The folks over at BroadbandReports.com link to a survey that lists Detroit as one of the leading cities for broadband penetration.
San Diego, Phoenix, and Detroit lead the nation in broadband penetration, according to a new survey released today by Nielsen/NetRatings. On the other side of the spectrum, Milwaukee, Salt Lake City, and Pittsburgh were the least broadband wired (large cities with penetration rates under forty percent). “Our data indicates that U.S. coastal cities, which tend to be more affluent communities with large professional workforces, are more connected via broadband while those located more inland are still connected via narrowband,” says analyst Corey Jeffery.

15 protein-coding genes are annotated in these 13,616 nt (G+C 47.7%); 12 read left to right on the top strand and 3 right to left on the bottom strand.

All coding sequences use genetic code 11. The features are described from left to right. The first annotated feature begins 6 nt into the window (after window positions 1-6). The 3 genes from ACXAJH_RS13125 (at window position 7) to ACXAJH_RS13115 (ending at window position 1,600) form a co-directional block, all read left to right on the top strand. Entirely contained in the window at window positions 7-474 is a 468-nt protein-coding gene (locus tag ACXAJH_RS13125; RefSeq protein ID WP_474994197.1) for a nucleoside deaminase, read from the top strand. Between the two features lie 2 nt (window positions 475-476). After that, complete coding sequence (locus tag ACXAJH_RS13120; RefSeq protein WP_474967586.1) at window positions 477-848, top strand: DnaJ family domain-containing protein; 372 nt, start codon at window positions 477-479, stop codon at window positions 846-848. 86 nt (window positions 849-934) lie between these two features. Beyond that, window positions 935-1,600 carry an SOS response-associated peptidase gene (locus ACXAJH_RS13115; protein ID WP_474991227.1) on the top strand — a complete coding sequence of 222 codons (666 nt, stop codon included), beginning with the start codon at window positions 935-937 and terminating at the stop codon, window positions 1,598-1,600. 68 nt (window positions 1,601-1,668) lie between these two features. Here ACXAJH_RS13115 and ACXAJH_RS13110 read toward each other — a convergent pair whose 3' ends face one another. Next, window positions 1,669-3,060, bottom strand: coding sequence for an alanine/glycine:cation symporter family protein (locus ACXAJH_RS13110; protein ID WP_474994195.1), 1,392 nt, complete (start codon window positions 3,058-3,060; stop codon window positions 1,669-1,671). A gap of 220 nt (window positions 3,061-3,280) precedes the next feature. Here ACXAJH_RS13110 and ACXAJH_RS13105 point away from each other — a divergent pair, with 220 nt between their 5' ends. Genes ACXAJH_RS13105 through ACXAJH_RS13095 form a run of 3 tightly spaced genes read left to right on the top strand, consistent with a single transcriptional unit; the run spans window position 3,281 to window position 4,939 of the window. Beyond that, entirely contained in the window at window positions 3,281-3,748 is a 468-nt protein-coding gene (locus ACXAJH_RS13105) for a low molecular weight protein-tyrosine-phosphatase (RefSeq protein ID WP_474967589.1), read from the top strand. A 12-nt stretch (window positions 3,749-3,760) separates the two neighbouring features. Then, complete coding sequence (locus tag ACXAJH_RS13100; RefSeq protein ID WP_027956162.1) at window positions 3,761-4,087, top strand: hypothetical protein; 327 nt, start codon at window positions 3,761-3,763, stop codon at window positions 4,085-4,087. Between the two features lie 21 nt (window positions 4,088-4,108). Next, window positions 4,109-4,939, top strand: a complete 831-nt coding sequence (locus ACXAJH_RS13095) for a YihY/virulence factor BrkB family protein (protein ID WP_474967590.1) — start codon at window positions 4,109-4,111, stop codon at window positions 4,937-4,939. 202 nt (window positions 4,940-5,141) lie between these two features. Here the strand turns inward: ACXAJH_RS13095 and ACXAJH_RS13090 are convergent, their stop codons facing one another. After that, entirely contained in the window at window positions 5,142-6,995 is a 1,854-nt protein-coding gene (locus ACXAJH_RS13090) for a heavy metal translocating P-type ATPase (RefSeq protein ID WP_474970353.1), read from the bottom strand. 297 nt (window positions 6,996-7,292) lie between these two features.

The comments in the entry are pretty amusing in as much as they concentrate on Detroit’s image as a nasty, burned-out shell of a city which isn’t an entirely true depiction. It also ignores the fact that the survey took the surrounding suburbs into account in making their determinations and when you do that it’s easy to see why the Detroit area is near the top of the list. Between Comcast, Wide Open West, Time-Warner, and Charter Communications there are very few places in the Detroit area that you can’t get cable modem service and in many places, such as Canton where I live, you have a choice between at least two cable companies. When you toss in DSL from SBC and any of a number of other providers the opportunities get that much better.
For that matter broadband access is becoming quite common outside of the Metro area as well with the likes of Charter having a huge chunk of rural Michigan under their broadband belt (Momma uses Charter for her broadband) and there’s a number of high-speed wireless providers moving into the rural areas as well. Michigan may be a somewhat boring state by some standards, but we loves us our broadband here.